For much of a lacklustre first half, Spurs were disjointed and flat, devoid of confidence and shape. This has been a familiar aspect not just over the last few games but across the season. One big difference between AVB’s half and Tim’s half is that under Sherwood we are scoring goals. We made few chances in this one but took them. Two came from set-pieces, masterminded by the deadly Eriksen. At the other end, Lloris is finishing the season and perhaps his time at White Hart Lane in style. An athletic leap to reach up under the bar to tip over Rodellaga’s thumping header was followed by a penalty save. Just as valuable was an ungainly but vital block in the first half when Fulham were attacking vigorously.
Adebayor’s contribution wasn’t in assists or goal attempts – several shots were frankly rubbish. However, from the start he worked tirelessly, trying to lift the team. His team-mates should have done more to follow his example. Paulinho and Chadli both had good touches but never tried to seize the initiative in midfield. Parker is past his best and was injured early on but we missed his purpose and application.
At full-back Naughton and Rose were uncertain. Paulinho hung back but again without a designated DM or any intent to provide much cover, our already weakened back four with Fryers in alongside Kaboul were always exposed and vulnerable. The two centre halves did reasonably well but it was far too easy for a limited Fulham attack to get at us.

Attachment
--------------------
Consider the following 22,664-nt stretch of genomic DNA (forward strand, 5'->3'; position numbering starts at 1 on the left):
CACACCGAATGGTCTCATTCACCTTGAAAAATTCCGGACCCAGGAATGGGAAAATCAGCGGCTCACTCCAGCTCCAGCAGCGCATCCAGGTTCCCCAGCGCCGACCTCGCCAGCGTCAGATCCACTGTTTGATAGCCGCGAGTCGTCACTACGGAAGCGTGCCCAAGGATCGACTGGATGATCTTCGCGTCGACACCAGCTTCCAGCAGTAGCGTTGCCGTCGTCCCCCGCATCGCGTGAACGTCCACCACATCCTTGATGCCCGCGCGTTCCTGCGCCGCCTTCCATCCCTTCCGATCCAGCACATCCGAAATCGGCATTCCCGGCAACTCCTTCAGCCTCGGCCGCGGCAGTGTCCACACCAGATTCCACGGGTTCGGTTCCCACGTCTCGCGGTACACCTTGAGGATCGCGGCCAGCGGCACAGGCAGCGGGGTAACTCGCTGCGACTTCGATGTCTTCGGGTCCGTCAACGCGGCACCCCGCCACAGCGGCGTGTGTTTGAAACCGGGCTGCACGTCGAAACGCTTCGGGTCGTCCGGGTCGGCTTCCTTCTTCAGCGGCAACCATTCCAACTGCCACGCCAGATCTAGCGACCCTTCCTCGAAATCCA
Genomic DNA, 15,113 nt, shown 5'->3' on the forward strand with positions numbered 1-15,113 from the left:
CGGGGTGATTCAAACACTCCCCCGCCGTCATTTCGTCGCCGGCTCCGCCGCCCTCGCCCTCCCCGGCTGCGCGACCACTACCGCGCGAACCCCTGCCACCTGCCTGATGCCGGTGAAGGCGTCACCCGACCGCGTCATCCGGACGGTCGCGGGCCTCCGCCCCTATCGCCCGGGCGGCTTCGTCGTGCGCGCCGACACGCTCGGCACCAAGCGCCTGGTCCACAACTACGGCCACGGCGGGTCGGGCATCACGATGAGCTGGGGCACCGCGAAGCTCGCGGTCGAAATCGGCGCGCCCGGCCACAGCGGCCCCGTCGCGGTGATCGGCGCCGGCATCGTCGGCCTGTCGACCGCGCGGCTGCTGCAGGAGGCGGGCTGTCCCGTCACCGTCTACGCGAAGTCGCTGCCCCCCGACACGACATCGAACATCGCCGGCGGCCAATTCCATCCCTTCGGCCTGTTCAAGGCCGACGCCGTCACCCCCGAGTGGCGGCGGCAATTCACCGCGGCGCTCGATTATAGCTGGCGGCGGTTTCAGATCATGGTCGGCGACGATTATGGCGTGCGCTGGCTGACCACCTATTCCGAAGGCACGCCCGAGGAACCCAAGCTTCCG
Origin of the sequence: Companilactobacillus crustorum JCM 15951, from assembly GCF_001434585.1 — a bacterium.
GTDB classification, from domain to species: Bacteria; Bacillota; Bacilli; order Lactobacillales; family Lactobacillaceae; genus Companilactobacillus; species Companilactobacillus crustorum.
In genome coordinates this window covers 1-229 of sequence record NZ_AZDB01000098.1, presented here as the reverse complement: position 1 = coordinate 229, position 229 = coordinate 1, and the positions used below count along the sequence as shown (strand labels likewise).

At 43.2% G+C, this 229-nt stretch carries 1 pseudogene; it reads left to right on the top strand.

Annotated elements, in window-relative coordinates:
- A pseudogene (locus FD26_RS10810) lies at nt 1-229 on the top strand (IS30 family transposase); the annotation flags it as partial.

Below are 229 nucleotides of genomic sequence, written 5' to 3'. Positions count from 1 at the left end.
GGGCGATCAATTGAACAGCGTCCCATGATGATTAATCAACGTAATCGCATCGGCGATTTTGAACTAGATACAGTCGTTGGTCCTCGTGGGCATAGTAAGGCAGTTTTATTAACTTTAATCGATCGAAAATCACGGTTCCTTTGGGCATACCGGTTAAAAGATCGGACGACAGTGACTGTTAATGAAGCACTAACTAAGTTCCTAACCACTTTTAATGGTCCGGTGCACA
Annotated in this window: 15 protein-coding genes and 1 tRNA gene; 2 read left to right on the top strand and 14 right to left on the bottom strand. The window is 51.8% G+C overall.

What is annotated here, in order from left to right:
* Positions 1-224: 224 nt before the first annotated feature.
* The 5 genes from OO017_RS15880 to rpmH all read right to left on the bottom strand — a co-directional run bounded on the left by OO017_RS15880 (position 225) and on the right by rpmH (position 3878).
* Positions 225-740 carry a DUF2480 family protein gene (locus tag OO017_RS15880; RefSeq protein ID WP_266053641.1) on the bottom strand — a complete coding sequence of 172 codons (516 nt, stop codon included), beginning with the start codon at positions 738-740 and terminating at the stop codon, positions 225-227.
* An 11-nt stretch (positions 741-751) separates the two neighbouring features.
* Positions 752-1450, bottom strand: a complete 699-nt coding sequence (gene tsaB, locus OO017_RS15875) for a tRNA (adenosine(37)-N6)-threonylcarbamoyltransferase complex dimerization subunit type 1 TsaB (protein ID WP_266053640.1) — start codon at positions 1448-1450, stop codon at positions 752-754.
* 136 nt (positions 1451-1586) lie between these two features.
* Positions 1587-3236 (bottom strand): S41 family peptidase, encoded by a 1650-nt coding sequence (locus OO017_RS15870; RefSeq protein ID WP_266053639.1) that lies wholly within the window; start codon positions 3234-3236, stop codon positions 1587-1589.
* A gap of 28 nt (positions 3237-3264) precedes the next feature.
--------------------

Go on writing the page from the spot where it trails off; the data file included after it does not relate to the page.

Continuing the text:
An early example was a long ball that caught our centrebacks dozing. Rodellega missed. We didn’t adjust despite that escape. Spurs went through the motions but lacked inspiration or energy. Flat as a pancake run over by a steamroller. Kaboul headed over, Lennon hit the post – think the keeper tipped it onto the woodwork – but that was it until Eriksen’s curling free-kick fizzed between a befuddled keeper and defenders facing their goal who feared taking a touch. It went all the way to Paulinho at the back post who touched it in from about an inch.